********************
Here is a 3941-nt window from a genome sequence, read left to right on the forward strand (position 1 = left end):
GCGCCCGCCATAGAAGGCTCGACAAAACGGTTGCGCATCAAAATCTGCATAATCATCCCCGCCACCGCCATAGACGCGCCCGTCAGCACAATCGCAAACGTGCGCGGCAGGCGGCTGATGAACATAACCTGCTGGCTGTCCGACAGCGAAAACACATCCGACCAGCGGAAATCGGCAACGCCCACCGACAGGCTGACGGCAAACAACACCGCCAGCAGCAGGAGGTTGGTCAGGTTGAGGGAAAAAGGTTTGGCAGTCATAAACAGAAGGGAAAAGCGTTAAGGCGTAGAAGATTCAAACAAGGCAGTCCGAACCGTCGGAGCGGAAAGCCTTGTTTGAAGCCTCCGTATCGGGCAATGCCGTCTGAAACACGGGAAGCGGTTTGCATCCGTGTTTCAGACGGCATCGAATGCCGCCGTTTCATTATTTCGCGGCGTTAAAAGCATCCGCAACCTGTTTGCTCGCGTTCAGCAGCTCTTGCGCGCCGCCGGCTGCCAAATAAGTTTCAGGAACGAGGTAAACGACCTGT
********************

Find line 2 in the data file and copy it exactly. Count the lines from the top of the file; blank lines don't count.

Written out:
GCGCCCGCCATAGAAGGCTCGACAAAACGGTTGCGCATCAAAATCTGCATAATCATCCCCGCCACCGCCATAGACGCGCCCGTCAGCACAATCGCAAACGTGCGCGGCAGGCGGCTGATGAACATAACCTGCTGGCTGTCCGACAGCGAAAACACATCCGACCAGCGGAAATCGGCAACGCCCACCGACAGGCTGACGGCAAACAACACCGCCAGCAGCAGGAGGTTGGTCAGGTTGAGGGAAAAAGGTTTGGCAGTCATAAACAGAAGGGAAAAGCGTTAAGGCGTAGAAGATTCAAACAAGGCAGTCCGAACCGTCGGAGCGGAAAGCCTTGTTTGAAGCCTCCGTATCGGGCAATGCCGTCTGAAACACGGGAAGCGGTTTGCATCCGTGTTTCAGACGGCATCGAATGCCGCCGTTTCATTATTTCGCGGCGTTAAAAGCATCCGCAACCTGTTTGCTCGCGTTCAGCAGCTCTTGCGCGCCGCCGGCTGCCAAATAAGTTTCAGGAACGAGGTAAACGACCTGT